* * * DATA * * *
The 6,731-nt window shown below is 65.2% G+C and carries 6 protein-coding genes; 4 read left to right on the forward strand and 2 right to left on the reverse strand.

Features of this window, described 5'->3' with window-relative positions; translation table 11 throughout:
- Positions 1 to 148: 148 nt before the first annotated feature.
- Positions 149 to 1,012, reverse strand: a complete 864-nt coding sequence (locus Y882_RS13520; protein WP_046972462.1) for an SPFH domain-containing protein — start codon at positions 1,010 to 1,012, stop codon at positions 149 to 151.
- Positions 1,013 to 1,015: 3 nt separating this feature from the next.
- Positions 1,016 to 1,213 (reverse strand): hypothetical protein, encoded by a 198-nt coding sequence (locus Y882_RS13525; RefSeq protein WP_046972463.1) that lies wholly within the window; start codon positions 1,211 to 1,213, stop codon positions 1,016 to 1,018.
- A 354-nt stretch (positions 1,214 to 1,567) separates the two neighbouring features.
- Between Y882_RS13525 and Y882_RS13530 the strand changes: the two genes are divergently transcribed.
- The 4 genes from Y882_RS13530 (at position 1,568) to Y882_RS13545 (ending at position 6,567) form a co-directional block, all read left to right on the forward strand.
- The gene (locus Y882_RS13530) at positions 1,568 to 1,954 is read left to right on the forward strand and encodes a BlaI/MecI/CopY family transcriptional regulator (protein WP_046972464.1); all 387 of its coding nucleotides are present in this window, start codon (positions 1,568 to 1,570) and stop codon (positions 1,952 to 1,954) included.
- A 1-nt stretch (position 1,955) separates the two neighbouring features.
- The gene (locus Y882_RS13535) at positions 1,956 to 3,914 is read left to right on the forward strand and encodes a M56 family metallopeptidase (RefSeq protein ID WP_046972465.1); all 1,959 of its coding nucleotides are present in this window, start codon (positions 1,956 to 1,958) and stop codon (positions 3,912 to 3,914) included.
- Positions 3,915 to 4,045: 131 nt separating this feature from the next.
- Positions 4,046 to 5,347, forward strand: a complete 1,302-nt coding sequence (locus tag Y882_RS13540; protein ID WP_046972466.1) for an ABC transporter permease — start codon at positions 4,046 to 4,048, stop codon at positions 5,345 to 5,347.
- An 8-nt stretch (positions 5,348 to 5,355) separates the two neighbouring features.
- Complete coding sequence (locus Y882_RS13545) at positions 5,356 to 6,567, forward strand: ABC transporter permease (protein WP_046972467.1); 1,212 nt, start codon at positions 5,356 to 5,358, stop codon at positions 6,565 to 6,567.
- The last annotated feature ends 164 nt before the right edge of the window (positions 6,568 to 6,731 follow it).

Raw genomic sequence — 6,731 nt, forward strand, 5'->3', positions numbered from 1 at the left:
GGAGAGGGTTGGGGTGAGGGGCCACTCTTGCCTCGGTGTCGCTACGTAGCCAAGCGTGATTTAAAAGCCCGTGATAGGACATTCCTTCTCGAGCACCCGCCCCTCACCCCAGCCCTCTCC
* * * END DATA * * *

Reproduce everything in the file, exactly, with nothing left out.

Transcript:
The 6,731-nt window shown below is 65.2% G+C and carries 6 protein-coding genes; 4 read left to right on the forward strand and 2 right to left on the reverse strand.

Features of this window, described 5'->3' with window-relative positions; translation table 11 throughout:
- Positions 1 to 148: 148 nt before the first annotated feature.
- Positions 149 to 1,012, reverse strand: a complete 864-nt coding sequence (locus Y882_RS13520; protein WP_046972462.1) for an SPFH domain-containing protein — start codon at positions 1,010 to 1,012, stop codon at positions 149 to 151.
- Positions 1,013 to 1,015: 3 nt separating this feature from the next.
- Positions 1,016 to 1,213 (reverse strand): hypothetical protein, encoded by a 198-nt coding sequence (locus Y882_RS13525; RefSeq protein WP_046972463.1) that lies wholly within the window; start codon positions 1,211 to 1,213, stop codon positions 1,016 to 1,018.
- A 354-nt stretch (positions 1,214 to 1,567) separates the two neighbouring features.
- Between Y882_RS13525 and Y882_RS13530 the strand changes: the two genes are divergently transcribed.
- The 4 genes from Y882_RS13530 (at position 1,568) to Y882_RS13545 (ending at position 6,567) form a co-directional block, all read left to right on the forward strand.
- The gene (locus Y882_RS13530) at positions 1,568 to 1,954 is read left to right on the forward strand and encodes a BlaI/MecI/CopY family transcriptional regulator (protein WP_046972464.1); all 387 of its coding nucleotides are present in this window, start codon (positions 1,568 to 1,570) and stop codon (positions 1,952 to 1,954) included.
- A 1-nt stretch (position 1,955) separates the two neighbouring features.
- The gene (locus Y882_RS13535) at positions 1,956 to 3,914 is read left to right on the forward strand and encodes a M56 family metallopeptidase (RefSeq protein ID WP_046972465.1); all 1,959 of its coding nucleotides are present in this window, start codon (positions 1,956 to 1,958) and stop codon (positions 3,912 to 3,914) included.
- Positions 3,915 to 4,045: 131 nt separating this feature from the next.
- Positions 4,046 to 5,347, forward strand: a complete 1,302-nt coding sequence (locus tag Y882_RS13540; protein ID WP_046972466.1) for an ABC transporter permease — start codon at positions 4,046 to 4,048, stop codon at positions 5,345 to 5,347.
- An 8-nt stretch (positions 5,348 to 5,355) separates the two neighbouring features.
- Complete coding sequence (locus Y882_RS13545) at positions 5,356 to 6,567, forward strand: ABC transporter permease (protein WP_046972467.1); 1,212 nt, start codon at positions 5,356 to 5,358, stop codon at positions 6,565 to 6,567.
- The last annotated feature ends 164 nt before the right edge of the window (positions 6,568 to 6,731 follow it).

Raw genomic sequence — 6,731 nt, forward strand, 5'->3', positions numbered from 1 at the left:
GGAGAGGGTTGGGGTGAGGGGCCACTCTTGCCTCGGTGTCGCTACGTAGCCAAGCGTGATTTAAAAGCCCGTGATAGGACATTCCTTCTCGAGCACCCGCCCCTCACCCCAGCCCTCTCC